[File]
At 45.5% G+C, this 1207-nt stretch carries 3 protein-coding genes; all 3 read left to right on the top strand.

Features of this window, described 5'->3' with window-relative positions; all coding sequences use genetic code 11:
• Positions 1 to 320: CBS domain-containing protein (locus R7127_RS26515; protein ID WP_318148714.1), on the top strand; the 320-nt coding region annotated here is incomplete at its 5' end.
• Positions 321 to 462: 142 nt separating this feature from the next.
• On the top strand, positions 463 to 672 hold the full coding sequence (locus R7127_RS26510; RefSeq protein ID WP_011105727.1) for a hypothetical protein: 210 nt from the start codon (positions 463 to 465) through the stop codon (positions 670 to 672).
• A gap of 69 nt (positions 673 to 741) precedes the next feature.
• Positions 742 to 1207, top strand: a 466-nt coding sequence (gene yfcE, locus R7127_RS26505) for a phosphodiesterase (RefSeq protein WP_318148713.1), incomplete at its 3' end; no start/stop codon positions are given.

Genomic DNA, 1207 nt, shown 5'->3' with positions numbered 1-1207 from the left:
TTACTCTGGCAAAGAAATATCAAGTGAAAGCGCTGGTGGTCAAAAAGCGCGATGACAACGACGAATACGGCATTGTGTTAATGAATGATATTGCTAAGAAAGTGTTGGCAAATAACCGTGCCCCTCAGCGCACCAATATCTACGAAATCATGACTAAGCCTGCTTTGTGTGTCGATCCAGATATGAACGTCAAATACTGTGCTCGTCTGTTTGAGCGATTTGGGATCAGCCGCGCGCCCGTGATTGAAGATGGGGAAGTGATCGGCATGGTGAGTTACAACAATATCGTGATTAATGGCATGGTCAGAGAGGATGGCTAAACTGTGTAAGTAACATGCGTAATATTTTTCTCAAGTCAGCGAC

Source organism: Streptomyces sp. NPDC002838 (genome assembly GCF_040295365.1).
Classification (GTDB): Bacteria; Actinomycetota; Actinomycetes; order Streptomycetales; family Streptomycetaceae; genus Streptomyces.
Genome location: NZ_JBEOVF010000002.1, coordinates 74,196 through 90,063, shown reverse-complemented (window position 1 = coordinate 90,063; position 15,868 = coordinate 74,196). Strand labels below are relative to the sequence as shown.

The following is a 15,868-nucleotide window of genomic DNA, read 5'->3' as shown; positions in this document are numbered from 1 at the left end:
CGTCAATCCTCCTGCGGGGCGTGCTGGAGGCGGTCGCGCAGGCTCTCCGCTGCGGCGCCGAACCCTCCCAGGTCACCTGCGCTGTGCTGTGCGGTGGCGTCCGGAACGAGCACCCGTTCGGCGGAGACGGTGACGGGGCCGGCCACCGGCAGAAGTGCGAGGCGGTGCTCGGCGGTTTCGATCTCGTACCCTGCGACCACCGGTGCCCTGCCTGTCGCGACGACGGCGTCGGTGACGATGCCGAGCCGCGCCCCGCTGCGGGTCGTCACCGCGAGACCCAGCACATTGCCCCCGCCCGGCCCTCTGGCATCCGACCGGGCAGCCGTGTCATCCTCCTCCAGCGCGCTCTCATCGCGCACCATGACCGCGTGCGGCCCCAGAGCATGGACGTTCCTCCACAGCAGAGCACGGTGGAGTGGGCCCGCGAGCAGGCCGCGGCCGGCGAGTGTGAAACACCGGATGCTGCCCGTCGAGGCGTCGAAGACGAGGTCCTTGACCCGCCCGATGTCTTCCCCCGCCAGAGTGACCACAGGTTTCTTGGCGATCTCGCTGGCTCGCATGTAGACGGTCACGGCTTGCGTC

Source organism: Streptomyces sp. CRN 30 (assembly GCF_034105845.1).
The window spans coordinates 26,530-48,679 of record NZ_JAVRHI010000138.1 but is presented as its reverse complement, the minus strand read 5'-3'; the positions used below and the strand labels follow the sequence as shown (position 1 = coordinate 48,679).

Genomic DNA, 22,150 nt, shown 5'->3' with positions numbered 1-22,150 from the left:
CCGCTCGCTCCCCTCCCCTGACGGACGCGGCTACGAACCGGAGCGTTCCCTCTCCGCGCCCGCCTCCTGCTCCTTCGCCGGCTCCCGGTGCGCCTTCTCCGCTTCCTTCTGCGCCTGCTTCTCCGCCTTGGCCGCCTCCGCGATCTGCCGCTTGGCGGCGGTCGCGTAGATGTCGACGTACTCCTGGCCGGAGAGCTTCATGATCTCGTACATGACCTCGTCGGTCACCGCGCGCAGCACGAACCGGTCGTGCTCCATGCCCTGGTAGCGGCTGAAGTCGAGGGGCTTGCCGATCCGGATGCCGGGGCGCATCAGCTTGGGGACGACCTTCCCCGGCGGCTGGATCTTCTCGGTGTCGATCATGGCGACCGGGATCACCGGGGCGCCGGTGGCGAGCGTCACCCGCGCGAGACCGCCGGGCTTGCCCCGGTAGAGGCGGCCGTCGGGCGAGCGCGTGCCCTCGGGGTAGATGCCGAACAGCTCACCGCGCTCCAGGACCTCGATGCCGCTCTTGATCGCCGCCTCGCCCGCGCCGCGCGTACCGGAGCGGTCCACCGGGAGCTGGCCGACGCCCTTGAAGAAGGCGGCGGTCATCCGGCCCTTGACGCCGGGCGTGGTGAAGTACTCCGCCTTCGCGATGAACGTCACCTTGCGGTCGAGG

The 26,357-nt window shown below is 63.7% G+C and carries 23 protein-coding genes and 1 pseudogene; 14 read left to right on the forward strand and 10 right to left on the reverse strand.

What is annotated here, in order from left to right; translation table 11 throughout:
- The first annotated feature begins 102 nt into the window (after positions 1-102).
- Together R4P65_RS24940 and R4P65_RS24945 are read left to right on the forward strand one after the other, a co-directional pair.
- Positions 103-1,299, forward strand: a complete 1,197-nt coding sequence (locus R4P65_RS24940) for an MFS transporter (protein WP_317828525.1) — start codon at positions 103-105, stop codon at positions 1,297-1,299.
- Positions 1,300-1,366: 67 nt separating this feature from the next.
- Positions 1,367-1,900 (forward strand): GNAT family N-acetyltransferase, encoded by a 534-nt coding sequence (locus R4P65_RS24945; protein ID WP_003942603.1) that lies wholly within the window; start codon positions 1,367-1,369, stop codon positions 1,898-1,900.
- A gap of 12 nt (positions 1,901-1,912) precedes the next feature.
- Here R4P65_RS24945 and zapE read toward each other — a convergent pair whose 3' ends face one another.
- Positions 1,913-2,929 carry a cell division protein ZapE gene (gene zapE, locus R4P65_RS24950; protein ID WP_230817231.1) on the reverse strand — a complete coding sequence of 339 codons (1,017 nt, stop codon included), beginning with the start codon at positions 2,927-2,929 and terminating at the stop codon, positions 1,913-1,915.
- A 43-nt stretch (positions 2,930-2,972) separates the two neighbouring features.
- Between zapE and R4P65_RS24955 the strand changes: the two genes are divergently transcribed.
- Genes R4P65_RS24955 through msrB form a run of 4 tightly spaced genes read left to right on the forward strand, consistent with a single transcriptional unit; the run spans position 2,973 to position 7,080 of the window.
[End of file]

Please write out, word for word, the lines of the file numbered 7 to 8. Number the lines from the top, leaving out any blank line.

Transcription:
• Positions 742 to 1207, top strand: a 466-nt coding sequence (gene yfcE, locus R7127_RS26505) for a phosphodiesterase (RefSeq protein WP_318148713.1), incomplete at its 3' end; no start/stop codon positions are given.

Genomic DNA, 1207 nt, shown 5'->3' with positions numbered 1-1207 from the left: